• expired

Shell Helix Ultra 5W-40 Engine Oil 5L $38 Clearance (RRP $78) @ Repco


Don't forget 2% cashback at Cashrewards

Came across this on clearance whilst looking for some engine oil. Website says it has the PurePlus technology, so unsure how it would be any different to https://www.repco.com.au/en/oils-fluids/engine-oils-fluids/e... other than marketing/possibly older stock.
NB: May not be compatible for engines with a DPF

Product Description

Shell Helix Ultra Engine Oil - 100% synthetic base oils stocks
Today's vehicles require an engine oil that keeps up with the ever-changing demands of modern engine technology and continues to perform and protect. With their patented Shell PurePlus technology, Shell have developed a unique and revolutionary way to produce synthetic base oils by using natural gas to make it stronger and less volatile at a molecular level than other engine oils made from traditional crude oil. As a result, Shell Helix Ultra offers up to 32% better resistance to oil degradation and up to 50% less evaporation when compared to other industry standard oils. Shell Helix Ultra Fully Synthetic Engine Oil is manufactured from 100% synthetic base oil stocks and utilises state of the art additive technology to offer the highest engine oil performance to keep your car running smoothly, efficiently and reliability between engine oil changes and service intervals. Shell Helix Fully Synthetic Engine Oil features Shell's unique Active Cleansing Technology to offer an engine oil that helps to provide superior cleaning action for modern engines, minimising sludge deposits and actively cleaning engine internals for smooth operation and reliable motoring. Shell Helix Ultra is Shell's most advanced formula yet, tailored specifically to the requirements of high-performance engines.

As the number one global lubricant supplier, Shell knows what goes into quality engine oils, transmission fluid, greases and other lubricants. With a whole range of products catering to a plethora of unique vehicle and machinery requirements including fully synthetic, semi-synthetic and mineral engine oils, Shell have you covered when it comes time to change the fluids in your car. Formulated on the back of real-world product testing in high-performance, high-stress motorsport applications and demanding stop-start traffic and street driving scenarios, Shell have come to offer a range of reliable oils and fluids which will stand up to the task of keeping your car running smoothly and reliably after each service. Shell's range doesn't just stop at engine oil, they also offer a range of gear oils, transmission fluid, motorcycle oil, 2-stroke oil, compressor oil and so much more. Next time you're servicing your car, bike, boat or other machinery, browse the Repco website with the REGO search function or head into your local Repco store and speak with one of our friendly staff about all things fluids and filters to give your car the attention it deserves.

Shell Helix Ultra 5W-40 Specification

API SN/CF, ACEA A3/B3 A3/B4, VW 502.00/505.00, MB 229.5, (approved), BMW LL-01, Porsche A40, Fiat 9.55535.72 (meets), Renault RN0700/0710, Ferrari (approved), PSA B71 2296. Chrysler MS 10725, MS 12991.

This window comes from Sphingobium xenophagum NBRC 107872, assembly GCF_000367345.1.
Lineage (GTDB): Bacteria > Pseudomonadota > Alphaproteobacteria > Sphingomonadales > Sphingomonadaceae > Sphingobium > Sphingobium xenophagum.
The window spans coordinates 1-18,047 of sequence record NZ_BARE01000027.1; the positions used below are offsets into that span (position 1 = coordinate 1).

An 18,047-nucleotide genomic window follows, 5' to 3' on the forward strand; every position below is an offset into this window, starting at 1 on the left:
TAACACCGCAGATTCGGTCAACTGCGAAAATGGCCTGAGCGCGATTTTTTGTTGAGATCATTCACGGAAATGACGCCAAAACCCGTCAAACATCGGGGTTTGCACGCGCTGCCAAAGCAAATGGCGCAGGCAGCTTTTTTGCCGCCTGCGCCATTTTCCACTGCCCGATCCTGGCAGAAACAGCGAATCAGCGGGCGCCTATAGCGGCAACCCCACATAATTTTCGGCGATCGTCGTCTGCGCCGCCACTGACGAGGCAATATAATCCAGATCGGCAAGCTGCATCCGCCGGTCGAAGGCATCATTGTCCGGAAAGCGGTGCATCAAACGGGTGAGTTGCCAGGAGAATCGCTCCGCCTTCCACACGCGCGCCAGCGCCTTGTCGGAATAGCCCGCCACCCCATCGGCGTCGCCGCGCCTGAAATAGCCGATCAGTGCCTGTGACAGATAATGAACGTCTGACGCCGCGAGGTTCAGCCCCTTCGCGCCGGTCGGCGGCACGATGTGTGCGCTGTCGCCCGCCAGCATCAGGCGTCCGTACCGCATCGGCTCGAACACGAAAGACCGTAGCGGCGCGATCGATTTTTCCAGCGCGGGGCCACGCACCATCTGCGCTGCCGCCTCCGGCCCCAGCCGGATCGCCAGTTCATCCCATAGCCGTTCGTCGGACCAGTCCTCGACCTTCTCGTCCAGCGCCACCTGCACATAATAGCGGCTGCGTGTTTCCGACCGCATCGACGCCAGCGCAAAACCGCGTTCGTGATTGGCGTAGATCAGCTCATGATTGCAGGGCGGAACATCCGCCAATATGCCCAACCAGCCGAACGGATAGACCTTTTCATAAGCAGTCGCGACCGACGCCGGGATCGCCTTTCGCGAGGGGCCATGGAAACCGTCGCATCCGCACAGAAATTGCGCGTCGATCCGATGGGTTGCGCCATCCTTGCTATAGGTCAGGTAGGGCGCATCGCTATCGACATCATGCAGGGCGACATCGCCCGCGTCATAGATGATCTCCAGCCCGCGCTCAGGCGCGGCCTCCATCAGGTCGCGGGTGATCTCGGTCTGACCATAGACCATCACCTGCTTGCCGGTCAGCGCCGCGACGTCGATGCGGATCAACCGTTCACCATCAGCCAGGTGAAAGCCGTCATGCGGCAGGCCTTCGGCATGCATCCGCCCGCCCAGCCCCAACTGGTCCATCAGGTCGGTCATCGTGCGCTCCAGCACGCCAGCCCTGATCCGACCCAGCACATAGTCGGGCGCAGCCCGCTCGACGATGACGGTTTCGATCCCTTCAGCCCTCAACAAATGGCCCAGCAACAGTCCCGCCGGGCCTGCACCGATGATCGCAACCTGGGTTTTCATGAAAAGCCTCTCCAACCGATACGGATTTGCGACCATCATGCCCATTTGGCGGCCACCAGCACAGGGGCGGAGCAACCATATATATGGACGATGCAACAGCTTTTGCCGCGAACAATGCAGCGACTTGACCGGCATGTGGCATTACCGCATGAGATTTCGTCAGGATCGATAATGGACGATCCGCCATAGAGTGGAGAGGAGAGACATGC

As of 3pm 30 Jan, in stock in many South Eastern Melbourne Stores.

Related Stores


closed Comments

  • How would the full synthetic go in my 22-year-old AU!? 💧

    • AU?

      • +1

        AU falcon.

      • Poorly, the 5W oil will likely weep through your oil seals.

        • Could I get away with 10W-30 (mineral)??

          • @miracle: More importantly how many KMs has it done? 5W-40 will be good for up to 100k KMs. Depending on your wear, you may go 10W-40, 15W-40, or even 20W-50.

            • @t25: 430,000km

              I've got 15W-40 mineral in there now, just changed over this week.

              Was thinking whether I could get away with a lighter oil like 10W-30 when I bought last time… 🤔

              • @miracle: You could get away with it, it might be a little noisier and it could burn a little quicker. But nothing will kill your engine. Probably best to give it a try and see what your engine agrees with.

              • @miracle: It'll be fine. Instead of a 10w-30 which won't bring benefits, why not use the 5w-40 in this sale?

        • 5W is the viscosity at -18 ºC. If an engine does not weep 40 weight oil at 100 ºC, then it won't weep 5W at -18 ºC

    • +3

      Through the oil cap hole would be the best

    • As it's already 22yo and still running fine on what had been used for this long I wouldn't change it to full synthetic.

      • Nah, I wasn't really gonna try synthetic. Doesn't sound like a good idea on such an old engine. I think mineral is best, just would like to try a lighter oil…

        I'm not sure what type of oil my mechanic was using when he was doing the changes. 5W-30 is the recommendation, but maybe not now on such an old car. We were just topping up with a 20W-50 for small loses over time (couple hundred mLs every few months, I'm guessing is more from leak than burn). I've just taken over with the changes and went with a 15W-40 first up. Certainly seems to be running well on it…